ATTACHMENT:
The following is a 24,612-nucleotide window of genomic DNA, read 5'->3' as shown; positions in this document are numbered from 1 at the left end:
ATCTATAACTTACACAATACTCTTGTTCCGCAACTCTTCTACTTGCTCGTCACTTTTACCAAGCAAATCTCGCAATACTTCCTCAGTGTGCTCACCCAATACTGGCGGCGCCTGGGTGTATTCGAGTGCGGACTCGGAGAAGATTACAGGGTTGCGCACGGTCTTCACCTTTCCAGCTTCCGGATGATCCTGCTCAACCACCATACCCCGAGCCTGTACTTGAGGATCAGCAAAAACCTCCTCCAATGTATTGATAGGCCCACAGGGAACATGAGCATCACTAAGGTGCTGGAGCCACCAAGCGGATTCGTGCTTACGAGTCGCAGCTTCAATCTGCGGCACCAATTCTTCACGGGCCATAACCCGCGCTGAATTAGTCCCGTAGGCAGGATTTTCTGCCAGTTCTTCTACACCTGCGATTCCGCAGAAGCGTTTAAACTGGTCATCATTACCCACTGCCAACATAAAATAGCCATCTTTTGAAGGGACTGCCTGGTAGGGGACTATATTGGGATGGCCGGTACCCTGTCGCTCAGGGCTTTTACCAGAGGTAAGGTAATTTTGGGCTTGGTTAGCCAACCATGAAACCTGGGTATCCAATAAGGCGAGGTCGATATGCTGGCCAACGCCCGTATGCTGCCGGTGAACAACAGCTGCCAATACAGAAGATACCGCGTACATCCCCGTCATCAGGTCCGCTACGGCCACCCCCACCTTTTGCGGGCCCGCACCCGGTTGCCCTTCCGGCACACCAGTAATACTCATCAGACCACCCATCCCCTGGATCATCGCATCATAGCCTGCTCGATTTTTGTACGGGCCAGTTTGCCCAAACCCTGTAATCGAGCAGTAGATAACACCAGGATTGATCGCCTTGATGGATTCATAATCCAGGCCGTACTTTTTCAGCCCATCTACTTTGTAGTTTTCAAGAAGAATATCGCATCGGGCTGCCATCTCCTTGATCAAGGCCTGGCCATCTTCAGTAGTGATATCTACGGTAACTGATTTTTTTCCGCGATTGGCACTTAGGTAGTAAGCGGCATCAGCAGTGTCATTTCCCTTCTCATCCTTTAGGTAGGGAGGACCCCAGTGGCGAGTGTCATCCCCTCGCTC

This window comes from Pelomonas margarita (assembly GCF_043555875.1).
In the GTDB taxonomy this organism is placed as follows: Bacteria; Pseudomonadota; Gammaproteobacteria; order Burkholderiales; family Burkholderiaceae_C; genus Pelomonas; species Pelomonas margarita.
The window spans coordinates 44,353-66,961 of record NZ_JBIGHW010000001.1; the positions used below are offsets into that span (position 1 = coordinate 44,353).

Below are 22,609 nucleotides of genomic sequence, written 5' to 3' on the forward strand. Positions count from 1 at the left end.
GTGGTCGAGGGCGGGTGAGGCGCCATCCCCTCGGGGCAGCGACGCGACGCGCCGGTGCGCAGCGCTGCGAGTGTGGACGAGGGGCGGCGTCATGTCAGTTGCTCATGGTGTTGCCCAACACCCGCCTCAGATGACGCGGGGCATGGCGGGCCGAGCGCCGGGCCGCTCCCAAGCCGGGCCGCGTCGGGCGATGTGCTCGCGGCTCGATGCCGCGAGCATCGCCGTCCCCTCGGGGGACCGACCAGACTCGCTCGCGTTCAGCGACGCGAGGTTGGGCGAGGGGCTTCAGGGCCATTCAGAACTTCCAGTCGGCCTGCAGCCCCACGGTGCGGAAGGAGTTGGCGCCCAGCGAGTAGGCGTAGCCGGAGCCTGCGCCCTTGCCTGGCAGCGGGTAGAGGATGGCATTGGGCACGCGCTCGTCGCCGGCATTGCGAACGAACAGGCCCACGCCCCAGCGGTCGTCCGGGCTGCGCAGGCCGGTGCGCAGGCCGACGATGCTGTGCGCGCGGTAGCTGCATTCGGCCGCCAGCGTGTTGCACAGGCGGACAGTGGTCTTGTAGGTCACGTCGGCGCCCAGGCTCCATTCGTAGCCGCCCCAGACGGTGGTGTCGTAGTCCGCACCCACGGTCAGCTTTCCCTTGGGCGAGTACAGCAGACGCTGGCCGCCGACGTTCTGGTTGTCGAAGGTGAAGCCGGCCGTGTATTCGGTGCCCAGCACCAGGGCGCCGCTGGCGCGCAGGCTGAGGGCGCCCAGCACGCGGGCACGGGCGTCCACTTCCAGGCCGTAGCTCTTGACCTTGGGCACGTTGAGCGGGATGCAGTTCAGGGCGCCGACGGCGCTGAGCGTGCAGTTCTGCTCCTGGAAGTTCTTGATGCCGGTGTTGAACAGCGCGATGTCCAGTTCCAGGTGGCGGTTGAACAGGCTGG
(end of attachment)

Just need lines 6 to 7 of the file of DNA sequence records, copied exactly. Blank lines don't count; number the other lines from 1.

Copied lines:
Below are 22,609 nucleotides of genomic sequence, written 5' to 3' on the forward strand. Positions count from 1 at the left end.
GTGGTCGAGGGCGGGTGAGGCGCCATCCCCTCGGGGCAGCGACGCGACGCGCCGGTGCGCAGCGCTGCGAGTGTGGACGAGGGGCGGCGTCATGTCAGTTGCTCATGGTGTTGCCCAACACCCGCCTCAGATGACGCGGGGCATGGCGGGCCGAGCGCCGGGCCGCTCCCAAGCCGGGCCGCGTCGGGCGATGTGCTCGCGGCTCGATGCCGCGAGCATCGCCGTCCCCTCGGGGGACCGACCAGACTCGCTCGCGTTCAGCGACGCGAGGTTGGGCGAGGGGCTTCAGGGCCATTCAGAACTTCCAGTCGGCCTGCAGCCCCACGGTGCGGAAGGAGTTGGCGCCCAGCGAGTAGGCGTAGCCGGAGCCTGCGCCCTTGCCTGGCAGCGGGTAGAGGATGGCATTGGGCACGCGCTCGTCGCCGGCATTGCGAACGAACAGGCCCACGCCCCAGCGGTCGTCCGGGCTGCGCAGGCCGGTGCGCAGGCCGACGATGCTGTGCGCGCGGTAGCTGCATTCGGCCGCCAGCGTGTTGCACAGGCGGACAGTGGTCTTGTAGGTCACGTCGGCGCCCAGGCTCCATTCGTAGCCGCCCCAGACGGTGGTGTCGTAGTCCGCACCCACGGTCAGCTTTCCCTTGGGCGAGTACAGCAGACGCTGGCCGCCGACGTTCTGGTTGTCGAAGGTGAAGCCGGCCGTGTATTCGGTGCCCAGCACCAGGGCGCCGCTGGCGCGCAGGCTGAGGGCGCCCAGCACGCGGGCACGGGCGTCCACTTCCAGGCCGTAGCTCTTGACCTTGGGCACGTTGAGCGGGATGCAGTTCAGGGCGCCGACGGCGCTGAGCGTGCAGTTCTGCTCCTGGAAGTTCTTGATGCCGGTGTTGAACAGCGCGATGTCCAGTTCCAGGTGGCGGTTGAACAGGCTGG